Kim and Scott, Lower Ninth Ward residents, had videotaped from the time that a citywide evacuation order was issued on August 28th through the flooding that followed the breaching of the levees, until the camcorder's battery gave out. Though very rough, that home video is as gripping as anything that came out of that disaster.
Shot by Kim, the home video from the 28th shows the few neighbors with cars packing up to leave, while others decide between going to the Superdome or hunkering down in their homes to ride out the storm. When the hurricane hits the next day, the situation quickly deteriorates as the levees are breached and water floods into the low lying neighborhood. The Roberts and their relatives and neighbors retreat to attics as waters continue to rise around them. A recording, played over Kim's video, of a 911 call to an indifferent operator by a distraught woman reporting that her attic is filling with water and that there's no way out for her and her children is chilling.
Not only were the Roberts and their neighbors never rescued, but when they were finally able to lead a group of survivors out of the devastated neighborhood by commandeered row boat, they were denied refuge at a nearby naval station and a local National Guard staging area. Eventually, the Roberts made their way to the shelter in Alexandria, LA where they met Lessin and Deal.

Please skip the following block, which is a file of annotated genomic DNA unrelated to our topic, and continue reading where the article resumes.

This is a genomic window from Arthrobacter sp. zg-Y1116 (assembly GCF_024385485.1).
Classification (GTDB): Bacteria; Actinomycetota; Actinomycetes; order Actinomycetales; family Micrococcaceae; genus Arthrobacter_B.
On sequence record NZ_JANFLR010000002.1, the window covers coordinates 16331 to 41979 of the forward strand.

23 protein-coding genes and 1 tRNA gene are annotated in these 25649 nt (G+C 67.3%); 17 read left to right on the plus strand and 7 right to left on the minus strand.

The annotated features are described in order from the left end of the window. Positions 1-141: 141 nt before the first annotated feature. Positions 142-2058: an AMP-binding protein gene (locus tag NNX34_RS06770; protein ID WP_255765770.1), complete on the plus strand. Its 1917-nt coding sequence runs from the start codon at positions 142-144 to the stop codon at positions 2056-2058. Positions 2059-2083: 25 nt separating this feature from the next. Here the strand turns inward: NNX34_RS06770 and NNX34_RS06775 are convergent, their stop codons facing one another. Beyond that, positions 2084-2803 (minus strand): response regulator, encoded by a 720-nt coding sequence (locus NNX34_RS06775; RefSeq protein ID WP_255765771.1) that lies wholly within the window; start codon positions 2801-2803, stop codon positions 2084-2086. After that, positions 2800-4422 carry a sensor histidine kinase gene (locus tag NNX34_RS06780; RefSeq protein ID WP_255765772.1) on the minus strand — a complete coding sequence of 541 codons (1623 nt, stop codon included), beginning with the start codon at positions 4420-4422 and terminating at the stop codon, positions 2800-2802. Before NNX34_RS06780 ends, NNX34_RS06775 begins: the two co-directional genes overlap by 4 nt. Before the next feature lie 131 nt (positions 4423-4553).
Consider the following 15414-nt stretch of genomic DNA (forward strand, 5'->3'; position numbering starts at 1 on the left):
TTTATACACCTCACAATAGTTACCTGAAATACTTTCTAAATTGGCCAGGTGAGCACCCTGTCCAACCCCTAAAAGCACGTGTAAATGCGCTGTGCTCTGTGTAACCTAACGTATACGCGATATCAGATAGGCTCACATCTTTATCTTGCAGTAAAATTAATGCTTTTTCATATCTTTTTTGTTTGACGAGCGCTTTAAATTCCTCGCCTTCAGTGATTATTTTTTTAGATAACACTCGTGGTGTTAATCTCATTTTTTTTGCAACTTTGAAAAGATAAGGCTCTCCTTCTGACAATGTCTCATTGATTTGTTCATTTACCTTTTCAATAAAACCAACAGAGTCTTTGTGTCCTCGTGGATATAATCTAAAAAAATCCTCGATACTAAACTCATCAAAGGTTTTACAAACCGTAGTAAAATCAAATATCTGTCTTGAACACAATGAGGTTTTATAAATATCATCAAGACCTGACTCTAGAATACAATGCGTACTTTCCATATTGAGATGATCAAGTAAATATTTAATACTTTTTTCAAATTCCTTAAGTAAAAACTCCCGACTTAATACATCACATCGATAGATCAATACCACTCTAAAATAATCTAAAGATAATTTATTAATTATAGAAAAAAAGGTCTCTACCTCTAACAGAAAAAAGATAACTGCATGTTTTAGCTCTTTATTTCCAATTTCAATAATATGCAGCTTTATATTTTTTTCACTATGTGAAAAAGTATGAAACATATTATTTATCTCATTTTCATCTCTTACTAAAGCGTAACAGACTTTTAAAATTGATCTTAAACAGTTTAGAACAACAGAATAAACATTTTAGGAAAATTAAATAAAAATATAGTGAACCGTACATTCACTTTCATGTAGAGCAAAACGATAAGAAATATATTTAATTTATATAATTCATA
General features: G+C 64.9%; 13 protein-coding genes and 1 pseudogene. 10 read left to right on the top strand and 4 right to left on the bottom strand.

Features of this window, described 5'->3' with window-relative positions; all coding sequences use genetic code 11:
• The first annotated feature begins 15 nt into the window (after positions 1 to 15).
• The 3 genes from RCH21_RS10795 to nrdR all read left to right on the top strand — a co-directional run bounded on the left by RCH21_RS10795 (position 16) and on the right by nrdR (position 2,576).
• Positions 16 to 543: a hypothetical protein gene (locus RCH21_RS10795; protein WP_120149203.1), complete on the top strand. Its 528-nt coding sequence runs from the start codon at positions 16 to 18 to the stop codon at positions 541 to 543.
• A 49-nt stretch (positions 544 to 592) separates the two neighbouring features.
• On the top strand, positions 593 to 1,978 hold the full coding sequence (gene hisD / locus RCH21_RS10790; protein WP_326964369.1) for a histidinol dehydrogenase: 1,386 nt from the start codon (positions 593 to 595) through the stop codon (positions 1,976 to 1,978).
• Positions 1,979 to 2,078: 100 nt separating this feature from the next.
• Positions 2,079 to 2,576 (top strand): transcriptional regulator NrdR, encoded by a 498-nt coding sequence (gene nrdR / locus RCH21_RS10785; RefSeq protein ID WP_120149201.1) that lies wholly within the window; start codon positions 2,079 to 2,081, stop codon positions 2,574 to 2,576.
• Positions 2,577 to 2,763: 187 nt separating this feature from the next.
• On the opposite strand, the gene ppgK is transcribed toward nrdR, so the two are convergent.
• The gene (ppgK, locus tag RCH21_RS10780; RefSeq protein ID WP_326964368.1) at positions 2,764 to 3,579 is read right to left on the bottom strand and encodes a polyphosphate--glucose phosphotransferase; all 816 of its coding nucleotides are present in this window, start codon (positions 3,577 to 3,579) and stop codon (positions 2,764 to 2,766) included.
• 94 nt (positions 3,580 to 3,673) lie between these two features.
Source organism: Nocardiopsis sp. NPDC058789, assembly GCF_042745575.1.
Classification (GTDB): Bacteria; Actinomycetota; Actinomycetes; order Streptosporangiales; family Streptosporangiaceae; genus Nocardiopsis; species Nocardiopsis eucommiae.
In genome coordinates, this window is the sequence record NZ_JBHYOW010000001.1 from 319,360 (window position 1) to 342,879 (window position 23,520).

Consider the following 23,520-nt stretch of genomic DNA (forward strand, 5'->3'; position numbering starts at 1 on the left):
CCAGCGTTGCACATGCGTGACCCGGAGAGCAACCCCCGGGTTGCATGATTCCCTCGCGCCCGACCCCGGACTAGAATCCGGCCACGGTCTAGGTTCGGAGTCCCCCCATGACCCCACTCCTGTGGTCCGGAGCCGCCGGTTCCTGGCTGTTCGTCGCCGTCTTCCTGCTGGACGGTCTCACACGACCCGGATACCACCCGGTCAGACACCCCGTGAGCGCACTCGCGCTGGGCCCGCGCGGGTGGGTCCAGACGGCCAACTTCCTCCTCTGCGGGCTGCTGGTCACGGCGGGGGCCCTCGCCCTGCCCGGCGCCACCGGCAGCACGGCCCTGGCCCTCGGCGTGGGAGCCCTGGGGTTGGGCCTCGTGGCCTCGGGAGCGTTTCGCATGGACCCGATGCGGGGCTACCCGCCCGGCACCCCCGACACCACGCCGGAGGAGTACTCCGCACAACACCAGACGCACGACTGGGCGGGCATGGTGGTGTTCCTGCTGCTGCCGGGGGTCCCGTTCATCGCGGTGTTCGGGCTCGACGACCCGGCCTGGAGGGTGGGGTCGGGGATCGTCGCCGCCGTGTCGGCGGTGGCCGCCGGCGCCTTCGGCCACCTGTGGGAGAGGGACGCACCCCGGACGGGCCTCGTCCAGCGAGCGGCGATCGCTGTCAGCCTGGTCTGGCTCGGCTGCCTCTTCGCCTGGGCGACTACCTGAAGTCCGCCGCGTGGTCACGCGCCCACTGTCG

Lessing and Deal attempt to stretch Kim's fifteen minutes of footage in a couple of ways which work to varying degrees. Supplementing with concurrent television coverage mostly works in giving scope, but intercutting Kim's footage with material shot by Lessin and Deal weeks or months later is both narratively confusing and dramatically defusing.
Following the Roberts for eighteen months, the filmmakers document the couple's bureaucratic frustrations getting FEMA assistance checks, a temporary relocation to Tennessee, and return visits and eventual permanent return to their old neighborhood.
The early return trips to the neighborhood are often powerful especially Kim's discovery of the uncollected body of her uncle who was among the nearly one thousand New Orleans residents who drowned, but Trouble the Water looses momentum in its second half as the filmmakers tenuously link the war in Iraq, racism, and classism, into a blanket indictment of the Bush administration's response to the disaster in New Orleans.
Optional English and Spanish subtitles are provided.
The best of these extras is the Q&A at the Roger Ebert Film Festival, unfortunately it's also the worst in terms of quality with washed out video and blown-out audio.